The Non-Confrontational Person’s Guide to Conflict

Conflict can arise from even the smallest of matters in our personal and professional lives. A lot of the time we would prefer to just avoid doing anything and hope it sorts itself out on its own. However, it has been proven that taking the path of simply avoiding confrontation can have extremely negative consequences on your health.

Studies have shown that resentment increases the activity of the amygdala in our brain, leaving us in a stressed “fight-or-flight” mode[4]. This stress can be a contributing factor to brain shrinkage and depression[6]. As well as that, coaching professionals, like Esther Jeles[3], will tell you that without confrontation, problems don’t have an opportunity to be ironed out and made better, and we do in fact have the ability to handle conflict effectively.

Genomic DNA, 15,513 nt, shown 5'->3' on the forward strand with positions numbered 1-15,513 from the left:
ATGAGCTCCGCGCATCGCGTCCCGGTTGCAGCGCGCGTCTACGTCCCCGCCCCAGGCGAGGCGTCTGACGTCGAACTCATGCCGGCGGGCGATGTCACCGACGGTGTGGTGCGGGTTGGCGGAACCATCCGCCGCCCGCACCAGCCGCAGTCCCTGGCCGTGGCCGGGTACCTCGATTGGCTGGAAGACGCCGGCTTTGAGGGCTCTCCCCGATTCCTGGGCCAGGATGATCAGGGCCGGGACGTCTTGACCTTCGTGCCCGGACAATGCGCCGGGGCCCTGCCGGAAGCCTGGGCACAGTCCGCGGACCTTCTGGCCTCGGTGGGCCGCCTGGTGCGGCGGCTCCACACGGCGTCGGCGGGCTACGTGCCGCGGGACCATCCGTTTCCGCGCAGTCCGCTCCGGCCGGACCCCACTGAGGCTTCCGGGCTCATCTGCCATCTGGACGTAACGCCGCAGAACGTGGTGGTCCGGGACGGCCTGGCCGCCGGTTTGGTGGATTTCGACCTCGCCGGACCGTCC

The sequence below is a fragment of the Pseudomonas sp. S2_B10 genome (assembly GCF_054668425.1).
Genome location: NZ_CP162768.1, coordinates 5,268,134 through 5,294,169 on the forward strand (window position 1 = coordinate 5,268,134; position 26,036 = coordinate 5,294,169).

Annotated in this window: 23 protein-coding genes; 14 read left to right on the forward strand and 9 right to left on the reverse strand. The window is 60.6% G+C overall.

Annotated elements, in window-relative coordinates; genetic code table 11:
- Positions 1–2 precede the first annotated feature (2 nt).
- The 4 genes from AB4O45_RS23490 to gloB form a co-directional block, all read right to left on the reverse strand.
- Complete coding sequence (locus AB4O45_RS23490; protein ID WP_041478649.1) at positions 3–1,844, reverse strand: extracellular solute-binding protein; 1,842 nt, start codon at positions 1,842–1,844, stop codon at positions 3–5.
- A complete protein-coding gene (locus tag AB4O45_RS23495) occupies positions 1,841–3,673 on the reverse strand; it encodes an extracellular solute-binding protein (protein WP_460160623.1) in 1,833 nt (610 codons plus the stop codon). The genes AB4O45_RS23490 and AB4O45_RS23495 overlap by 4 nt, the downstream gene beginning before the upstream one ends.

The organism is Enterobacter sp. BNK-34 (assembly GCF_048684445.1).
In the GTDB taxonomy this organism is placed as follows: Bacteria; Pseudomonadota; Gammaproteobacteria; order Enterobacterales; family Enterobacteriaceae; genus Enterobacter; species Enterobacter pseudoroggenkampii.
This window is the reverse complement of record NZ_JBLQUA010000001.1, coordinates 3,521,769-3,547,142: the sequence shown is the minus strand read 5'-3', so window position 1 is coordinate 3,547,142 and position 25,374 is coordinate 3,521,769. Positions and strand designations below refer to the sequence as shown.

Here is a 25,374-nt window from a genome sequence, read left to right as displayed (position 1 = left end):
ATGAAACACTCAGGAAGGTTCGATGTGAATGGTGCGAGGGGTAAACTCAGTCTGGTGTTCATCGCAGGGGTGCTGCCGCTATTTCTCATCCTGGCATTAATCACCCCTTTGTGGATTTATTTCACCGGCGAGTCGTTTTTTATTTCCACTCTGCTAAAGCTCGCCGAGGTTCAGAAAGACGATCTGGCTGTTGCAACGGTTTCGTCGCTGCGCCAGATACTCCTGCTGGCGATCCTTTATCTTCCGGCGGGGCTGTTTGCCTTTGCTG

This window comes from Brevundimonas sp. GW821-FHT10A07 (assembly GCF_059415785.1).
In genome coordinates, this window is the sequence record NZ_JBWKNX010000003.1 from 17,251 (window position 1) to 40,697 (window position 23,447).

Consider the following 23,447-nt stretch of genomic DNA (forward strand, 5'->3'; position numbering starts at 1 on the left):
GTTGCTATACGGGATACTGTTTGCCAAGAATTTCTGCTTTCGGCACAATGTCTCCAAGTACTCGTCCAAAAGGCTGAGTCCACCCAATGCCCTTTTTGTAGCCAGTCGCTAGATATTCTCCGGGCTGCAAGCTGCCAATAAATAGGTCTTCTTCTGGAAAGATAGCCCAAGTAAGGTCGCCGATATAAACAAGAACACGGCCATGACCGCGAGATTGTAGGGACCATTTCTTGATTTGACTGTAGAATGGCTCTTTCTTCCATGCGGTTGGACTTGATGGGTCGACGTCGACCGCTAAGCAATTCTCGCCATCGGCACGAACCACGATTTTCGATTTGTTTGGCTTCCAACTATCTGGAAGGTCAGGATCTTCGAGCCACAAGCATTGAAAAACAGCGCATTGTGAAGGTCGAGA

So not only is conflict-avoidance bad for your health, it can also harm your professional circumstances. If you are a non-confrontational person, then it can be a great help to look at ways to improve how you deal with conflict. The first step should be to get into a space where you are more comfortable with confrontation as a whole. You can do this by reframing the event to focus on its positive aspects or by starting out practicing with smaller confrontations to get comfortable with communicating your boundaries.

A conflict situation can still be very daunting, however, even if you have prepared well. One of the most important things to remember is to try and keep your emotions in check by focusing on the facts of a situation. Making the dialogue as unemotional as possible will also help you to hold your voice at an assertive level.

Having a goal that you are working towards is also important. Through listening to the other person’s point of view and fully disclosing your own, you have the opportunity to achieve a solution that will satisfy both parties, and, most importantly, get any problems off your chest.


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